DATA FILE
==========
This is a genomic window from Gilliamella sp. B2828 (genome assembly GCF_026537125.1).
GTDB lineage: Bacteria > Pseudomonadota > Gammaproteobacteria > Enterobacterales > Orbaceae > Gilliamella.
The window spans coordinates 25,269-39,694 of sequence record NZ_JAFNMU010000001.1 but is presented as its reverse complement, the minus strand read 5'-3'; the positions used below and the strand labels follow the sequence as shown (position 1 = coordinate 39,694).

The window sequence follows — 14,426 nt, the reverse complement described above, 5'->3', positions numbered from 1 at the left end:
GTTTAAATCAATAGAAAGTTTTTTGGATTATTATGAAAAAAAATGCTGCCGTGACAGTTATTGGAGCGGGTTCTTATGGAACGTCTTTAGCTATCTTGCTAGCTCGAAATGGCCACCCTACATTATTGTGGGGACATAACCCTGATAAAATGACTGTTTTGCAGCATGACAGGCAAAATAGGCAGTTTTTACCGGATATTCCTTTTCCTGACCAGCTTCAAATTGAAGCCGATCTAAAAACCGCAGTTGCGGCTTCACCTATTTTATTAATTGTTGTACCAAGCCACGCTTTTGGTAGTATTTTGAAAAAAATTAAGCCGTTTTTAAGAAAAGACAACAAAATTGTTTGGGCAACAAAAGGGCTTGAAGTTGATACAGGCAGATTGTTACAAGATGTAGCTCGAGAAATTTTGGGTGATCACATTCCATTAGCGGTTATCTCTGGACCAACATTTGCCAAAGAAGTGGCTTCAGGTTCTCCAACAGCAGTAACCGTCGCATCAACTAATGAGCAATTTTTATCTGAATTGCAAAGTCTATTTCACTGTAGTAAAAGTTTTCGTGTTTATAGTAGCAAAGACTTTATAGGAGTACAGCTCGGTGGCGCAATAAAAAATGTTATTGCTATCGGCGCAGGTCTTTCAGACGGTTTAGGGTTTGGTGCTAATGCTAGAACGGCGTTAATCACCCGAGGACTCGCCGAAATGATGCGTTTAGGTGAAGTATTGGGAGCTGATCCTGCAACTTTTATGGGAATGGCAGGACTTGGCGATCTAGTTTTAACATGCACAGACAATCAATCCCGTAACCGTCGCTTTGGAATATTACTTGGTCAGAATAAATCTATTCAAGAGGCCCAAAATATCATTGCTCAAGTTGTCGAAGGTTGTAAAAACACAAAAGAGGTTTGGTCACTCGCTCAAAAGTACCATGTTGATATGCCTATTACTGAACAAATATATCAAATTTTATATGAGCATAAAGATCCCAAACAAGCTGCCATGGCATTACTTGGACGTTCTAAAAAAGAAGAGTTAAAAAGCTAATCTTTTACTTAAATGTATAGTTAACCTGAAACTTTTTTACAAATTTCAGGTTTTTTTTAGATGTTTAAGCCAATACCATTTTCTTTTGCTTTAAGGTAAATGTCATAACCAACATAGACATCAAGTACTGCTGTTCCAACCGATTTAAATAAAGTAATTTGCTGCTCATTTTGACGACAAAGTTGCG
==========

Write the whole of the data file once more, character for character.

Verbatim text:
This is a genomic window from Gilliamella sp. B2828 (genome assembly GCF_026537125.1).
GTDB lineage: Bacteria > Pseudomonadota > Gammaproteobacteria > Enterobacterales > Orbaceae > Gilliamella.
The window spans coordinates 25,269-39,694 of sequence record NZ_JAFNMU010000001.1 but is presented as its reverse complement, the minus strand read 5'-3'; the positions used below and the strand labels follow the sequence as shown (position 1 = coordinate 39,694).

The window sequence follows — 14,426 nt, the reverse complement described above, 5'->3', positions numbered from 1 at the left end:
GTTTAAATCAATAGAAAGTTTTTTGGATTATTATGAAAAAAAATGCTGCCGTGACAGTTATTGGAGCGGGTTCTTATGGAACGTCTTTAGCTATCTTGCTAGCTCGAAATGGCCACCCTACATTATTGTGGGGACATAACCCTGATAAAATGACTGTTTTGCAGCATGACAGGCAAAATAGGCAGTTTTTACCGGATATTCCTTTTCCTGACCAGCTTCAAATTGAAGCCGATCTAAAAACCGCAGTTGCGGCTTCACCTATTTTATTAATTGTTGTACCAAGCCACGCTTTTGGTAGTATTTTGAAAAAAATTAAGCCGTTTTTAAGAAAAGACAACAAAATTGTTTGGGCAACAAAAGGGCTTGAAGTTGATACAGGCAGATTGTTACAAGATGTAGCTCGAGAAATTTTGGGTGATCACATTCCATTAGCGGTTATCTCTGGACCAACATTTGCCAAAGAAGTGGCTTCAGGTTCTCCAACAGCAGTAACCGTCGCATCAACTAATGAGCAATTTTTATCTGAATTGCAAAGTCTATTTCACTGTAGTAAAAGTTTTCGTGTTTATAGTAGCAAAGACTTTATAGGAGTACAGCTCGGTGGCGCAATAAAAAATGTTATTGCTATCGGCGCAGGTCTTTCAGACGGTTTAGGGTTTGGTGCTAATGCTAGAACGGCGTTAATCACCCGAGGACTCGCCGAAATGATGCGTTTAGGTGAAGTATTGGGAGCTGATCCTGCAACTTTTATGGGAATGGCAGGACTTGGCGATCTAGTTTTAACATGCACAGACAATCAATCCCGTAACCGTCGCTTTGGAATATTACTTGGTCAGAATAAATCTATTCAAGAGGCCCAAAATATCATTGCTCAAGTTGTCGAAGGTTGTAAAAACACAAAAGAGGTTTGGTCACTCGCTCAAAAGTACCATGTTGATATGCCTATTACTGAACAAATATATCAAATTTTATATGAGCATAAAGATCCCAAACAAGCTGCCATGGCATTACTTGGACGTTCTAAAAAAGAAGAGTTAAAAAGCTAATCTTTTACTTAAATGTATAGTTAACCTGAAACTTTTTTACAAATTTCAGGTTTTTTTTAGATGTTTAAGCCAATACCATTTTCTTTTGCTTTAAGGTAAATGTCATAACCAACATAGACATCAAGTACTGCTGTTCCAACCGATTTAAATAAAGTAATTTGCTGCTCATTTTGACGACAAAGTTGCG